Peter Loewer, author of The Evening Garden (among many other books), will be in Kansas City this weekend to give a couple of talks to Garden Center Association members and friends. I was asked to write a few comments about one of my favorite night-blooming plants for a handout for Peter's talk on Saturday morning at the Discovery Center. I wrote about night-blooming daylilies:
The evening is always kind to the summer garden: the hummingbirds make their last rounds, stopping to inspect the bee balm and the lonicera; the wrens bustle about the last of the day's business. As the sun sets and the fireflies start to flash, unfinished tasks no longer nag -- they'll have to wait. I'm out there, picking a few leaves of basil or a sprig of thyme or parsley, and admiring some daylilies that open late and bloom all night long. Hemerocallis citrina and H. lilioasphodelis are tall, night-blooming daylilies with lemony yellow flowers. The charming blooms are smaller than big hybrid daylilies, with something of the delicacy of wildflowers, and they tend not to open very wide. I believe they are mixed up in the trade, so it's hard to tell which of the two you are buying -- but they both have tall flower scapes (40 to 60 inches) and thrive in full sun or light shade. My pretty H. citrina 'Yao Ming' came from Tony Avent's Plant Delights (as did the picture at right), and after a couple of years in my garden, it has grown to a handsome clump that blooms for weeks.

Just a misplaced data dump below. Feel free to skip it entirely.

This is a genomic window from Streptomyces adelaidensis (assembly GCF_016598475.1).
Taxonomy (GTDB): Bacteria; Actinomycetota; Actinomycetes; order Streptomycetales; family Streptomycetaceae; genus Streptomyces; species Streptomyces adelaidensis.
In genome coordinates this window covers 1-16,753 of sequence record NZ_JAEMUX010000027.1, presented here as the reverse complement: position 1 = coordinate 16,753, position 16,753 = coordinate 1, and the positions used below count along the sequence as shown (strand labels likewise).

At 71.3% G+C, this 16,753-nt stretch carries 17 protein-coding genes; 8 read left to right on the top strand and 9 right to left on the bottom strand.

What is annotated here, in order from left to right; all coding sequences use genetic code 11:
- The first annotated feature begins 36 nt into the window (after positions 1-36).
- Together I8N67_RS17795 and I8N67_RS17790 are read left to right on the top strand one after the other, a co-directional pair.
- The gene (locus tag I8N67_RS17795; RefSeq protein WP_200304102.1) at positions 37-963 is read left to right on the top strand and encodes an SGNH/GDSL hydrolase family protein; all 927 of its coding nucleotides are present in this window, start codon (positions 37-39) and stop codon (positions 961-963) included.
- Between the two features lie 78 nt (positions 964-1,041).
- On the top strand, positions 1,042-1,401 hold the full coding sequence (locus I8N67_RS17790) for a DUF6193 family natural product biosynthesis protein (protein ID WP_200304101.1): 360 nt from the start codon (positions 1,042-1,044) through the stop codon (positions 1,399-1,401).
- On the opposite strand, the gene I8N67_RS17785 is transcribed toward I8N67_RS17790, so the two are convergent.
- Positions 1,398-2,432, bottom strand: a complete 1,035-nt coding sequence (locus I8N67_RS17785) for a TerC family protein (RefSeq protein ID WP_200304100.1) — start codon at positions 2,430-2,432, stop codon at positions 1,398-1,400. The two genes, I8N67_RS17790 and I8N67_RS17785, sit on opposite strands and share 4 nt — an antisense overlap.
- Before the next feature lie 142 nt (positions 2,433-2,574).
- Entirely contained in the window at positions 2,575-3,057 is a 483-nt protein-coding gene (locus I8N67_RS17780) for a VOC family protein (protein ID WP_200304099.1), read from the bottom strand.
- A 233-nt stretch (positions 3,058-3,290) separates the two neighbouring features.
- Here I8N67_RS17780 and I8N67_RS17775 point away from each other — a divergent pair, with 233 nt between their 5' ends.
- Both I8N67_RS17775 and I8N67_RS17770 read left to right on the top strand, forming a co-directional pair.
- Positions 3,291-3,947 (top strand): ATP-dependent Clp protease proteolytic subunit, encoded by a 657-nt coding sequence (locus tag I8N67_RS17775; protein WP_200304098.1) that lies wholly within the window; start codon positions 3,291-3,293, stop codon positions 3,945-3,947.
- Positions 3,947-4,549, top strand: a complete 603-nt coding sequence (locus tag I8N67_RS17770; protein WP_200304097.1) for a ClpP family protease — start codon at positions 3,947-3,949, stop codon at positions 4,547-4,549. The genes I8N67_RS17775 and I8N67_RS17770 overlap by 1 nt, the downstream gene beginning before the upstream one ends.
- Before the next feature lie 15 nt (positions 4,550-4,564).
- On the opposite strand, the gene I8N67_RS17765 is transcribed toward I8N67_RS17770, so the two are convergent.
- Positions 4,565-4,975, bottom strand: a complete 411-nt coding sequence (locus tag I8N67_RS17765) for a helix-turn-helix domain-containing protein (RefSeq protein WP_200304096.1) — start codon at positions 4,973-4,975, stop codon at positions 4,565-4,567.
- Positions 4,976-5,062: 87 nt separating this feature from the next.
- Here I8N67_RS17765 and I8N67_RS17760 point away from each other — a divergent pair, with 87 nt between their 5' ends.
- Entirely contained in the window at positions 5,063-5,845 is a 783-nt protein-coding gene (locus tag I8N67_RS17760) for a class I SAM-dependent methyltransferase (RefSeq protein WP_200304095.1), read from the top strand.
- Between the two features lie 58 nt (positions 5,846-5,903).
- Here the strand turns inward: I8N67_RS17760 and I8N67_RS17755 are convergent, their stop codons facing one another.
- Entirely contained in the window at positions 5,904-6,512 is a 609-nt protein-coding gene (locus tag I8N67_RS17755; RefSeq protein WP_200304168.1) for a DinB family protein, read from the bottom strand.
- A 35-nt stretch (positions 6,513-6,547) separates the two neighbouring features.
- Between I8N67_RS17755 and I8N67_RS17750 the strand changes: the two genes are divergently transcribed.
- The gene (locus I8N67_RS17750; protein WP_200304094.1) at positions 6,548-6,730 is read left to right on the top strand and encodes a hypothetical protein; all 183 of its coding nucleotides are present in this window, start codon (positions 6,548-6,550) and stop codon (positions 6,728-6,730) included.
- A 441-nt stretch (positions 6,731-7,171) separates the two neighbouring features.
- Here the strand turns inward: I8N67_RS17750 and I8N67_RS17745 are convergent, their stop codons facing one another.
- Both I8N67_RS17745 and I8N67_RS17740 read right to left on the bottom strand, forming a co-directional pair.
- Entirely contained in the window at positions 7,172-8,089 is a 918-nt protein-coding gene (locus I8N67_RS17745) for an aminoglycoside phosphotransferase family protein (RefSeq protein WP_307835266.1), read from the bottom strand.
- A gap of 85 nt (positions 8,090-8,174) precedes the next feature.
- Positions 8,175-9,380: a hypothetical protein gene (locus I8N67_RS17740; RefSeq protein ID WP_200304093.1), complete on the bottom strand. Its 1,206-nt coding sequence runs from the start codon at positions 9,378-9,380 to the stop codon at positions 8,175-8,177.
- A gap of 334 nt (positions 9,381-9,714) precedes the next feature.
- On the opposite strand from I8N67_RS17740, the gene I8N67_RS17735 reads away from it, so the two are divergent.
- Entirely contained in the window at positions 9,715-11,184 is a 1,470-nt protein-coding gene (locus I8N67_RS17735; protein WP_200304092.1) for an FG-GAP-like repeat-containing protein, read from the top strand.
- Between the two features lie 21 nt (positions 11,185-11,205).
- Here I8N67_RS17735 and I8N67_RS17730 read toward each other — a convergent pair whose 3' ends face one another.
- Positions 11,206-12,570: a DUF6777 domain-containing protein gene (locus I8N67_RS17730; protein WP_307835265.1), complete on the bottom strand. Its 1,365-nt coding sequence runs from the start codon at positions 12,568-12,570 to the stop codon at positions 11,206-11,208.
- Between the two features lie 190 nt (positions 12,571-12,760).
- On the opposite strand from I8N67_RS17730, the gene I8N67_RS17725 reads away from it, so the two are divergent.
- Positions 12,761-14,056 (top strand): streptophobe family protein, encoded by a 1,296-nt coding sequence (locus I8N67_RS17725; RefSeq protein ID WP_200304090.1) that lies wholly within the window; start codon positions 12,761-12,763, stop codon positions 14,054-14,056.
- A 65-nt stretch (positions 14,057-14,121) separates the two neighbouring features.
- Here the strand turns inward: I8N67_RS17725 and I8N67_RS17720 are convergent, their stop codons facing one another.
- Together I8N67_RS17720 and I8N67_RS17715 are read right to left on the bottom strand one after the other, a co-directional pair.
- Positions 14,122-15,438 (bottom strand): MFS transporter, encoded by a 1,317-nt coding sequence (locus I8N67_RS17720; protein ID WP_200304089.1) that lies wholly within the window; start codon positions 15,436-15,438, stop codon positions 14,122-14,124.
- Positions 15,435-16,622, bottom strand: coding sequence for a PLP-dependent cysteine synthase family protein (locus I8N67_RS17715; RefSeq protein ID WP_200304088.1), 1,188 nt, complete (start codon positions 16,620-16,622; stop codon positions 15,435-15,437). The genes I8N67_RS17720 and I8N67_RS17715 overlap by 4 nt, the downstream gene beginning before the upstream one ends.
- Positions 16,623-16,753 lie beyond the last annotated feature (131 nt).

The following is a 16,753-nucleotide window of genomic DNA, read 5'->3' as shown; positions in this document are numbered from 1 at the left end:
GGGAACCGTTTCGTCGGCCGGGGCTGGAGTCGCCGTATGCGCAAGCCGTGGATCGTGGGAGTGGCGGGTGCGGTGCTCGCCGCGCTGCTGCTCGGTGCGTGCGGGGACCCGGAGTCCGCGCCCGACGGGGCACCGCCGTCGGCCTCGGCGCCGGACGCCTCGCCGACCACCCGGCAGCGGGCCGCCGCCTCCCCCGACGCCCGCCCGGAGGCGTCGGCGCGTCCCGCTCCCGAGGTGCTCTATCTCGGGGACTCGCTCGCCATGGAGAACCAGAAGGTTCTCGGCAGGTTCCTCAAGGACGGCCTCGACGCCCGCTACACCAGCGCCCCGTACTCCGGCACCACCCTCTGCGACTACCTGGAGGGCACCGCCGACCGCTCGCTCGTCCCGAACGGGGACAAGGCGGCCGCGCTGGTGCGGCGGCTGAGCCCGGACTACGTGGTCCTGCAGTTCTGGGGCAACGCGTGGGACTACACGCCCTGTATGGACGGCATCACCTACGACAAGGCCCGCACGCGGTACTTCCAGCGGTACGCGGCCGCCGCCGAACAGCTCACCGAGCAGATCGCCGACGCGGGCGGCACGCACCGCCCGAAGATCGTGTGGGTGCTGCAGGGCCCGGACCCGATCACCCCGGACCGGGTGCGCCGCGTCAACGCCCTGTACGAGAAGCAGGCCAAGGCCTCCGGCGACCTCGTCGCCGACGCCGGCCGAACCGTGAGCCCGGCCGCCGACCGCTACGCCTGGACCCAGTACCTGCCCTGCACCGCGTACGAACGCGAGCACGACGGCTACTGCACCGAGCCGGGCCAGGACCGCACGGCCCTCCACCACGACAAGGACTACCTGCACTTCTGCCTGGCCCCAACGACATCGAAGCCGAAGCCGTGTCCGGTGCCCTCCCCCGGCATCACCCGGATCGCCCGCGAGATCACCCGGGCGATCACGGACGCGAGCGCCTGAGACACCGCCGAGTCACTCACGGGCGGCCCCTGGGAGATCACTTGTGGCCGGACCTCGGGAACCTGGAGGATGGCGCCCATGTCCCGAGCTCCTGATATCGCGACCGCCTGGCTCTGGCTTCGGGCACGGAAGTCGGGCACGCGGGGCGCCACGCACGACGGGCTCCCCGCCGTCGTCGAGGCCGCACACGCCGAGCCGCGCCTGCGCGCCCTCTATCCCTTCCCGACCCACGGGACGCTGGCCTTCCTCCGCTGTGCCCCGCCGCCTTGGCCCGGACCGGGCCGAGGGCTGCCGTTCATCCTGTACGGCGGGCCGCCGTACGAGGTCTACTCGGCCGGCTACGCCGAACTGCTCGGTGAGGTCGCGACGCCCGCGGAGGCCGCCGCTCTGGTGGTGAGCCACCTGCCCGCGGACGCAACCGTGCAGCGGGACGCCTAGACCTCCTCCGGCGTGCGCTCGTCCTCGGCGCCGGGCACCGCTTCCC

Plant them by a porch or patio, where you are most likely to enjoy their flowers and their soft, sweet fragrance. The flowers stay open until mid morning, so if you miss them in the evening, you can catch them on your way to work.